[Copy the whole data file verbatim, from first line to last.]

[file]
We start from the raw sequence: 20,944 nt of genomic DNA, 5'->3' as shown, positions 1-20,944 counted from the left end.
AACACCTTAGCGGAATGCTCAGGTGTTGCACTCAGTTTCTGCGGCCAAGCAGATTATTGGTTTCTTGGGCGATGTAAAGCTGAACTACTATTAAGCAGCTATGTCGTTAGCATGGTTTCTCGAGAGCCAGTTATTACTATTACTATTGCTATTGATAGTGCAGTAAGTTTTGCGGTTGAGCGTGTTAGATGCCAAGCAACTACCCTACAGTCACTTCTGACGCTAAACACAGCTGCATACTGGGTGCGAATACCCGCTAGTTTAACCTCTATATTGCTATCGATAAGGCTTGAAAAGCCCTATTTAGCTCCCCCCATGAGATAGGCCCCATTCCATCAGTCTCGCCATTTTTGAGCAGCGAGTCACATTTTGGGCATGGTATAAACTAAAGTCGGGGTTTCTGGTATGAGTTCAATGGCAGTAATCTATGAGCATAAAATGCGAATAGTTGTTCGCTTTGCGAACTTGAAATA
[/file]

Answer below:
We start from the raw sequence: 20,944 nt of genomic DNA, 5'->3' as shown, positions 1-20,944 counted from the left end.
AACACCTTAGCGGAATGCTCAGGTGTTGCACTCAGTTTCTGCGGCCAAGCAGATTATTGGTTTCTTGGGCGATGTAAAGCTGAACTACTATTAAGCAGCTATGTCGTTAGCATGGTTTCTCGAGAGCCAGTTATTACTATTACTATTGCTATTGATAGTGCAGTAAGTTTTGCGGTTGAGCGTGTTAGATGCCAAGCAACTACCCTACAGTCACTTCTGACGCTAAACACAGCTGCATACTGGGTGCGAATACCCGCTAGTTTAACCTCTATATTGCTATCGATAAGGCTTGAAAAGCCCTATTTAGCTCCCCCCATGAGATAGGCCCCATTCCATCAGTCTCGCCATTTTTGAGCAGCGAGTCACATTTTGGGCATGGTATAAACTAAAGTCGGGGTTTCTGGTATGAGTTCAATGGCAGTAATCTATGAGCATAAAATGCGAATAGTTGTTCGCTTTGCGAACTTGAAATA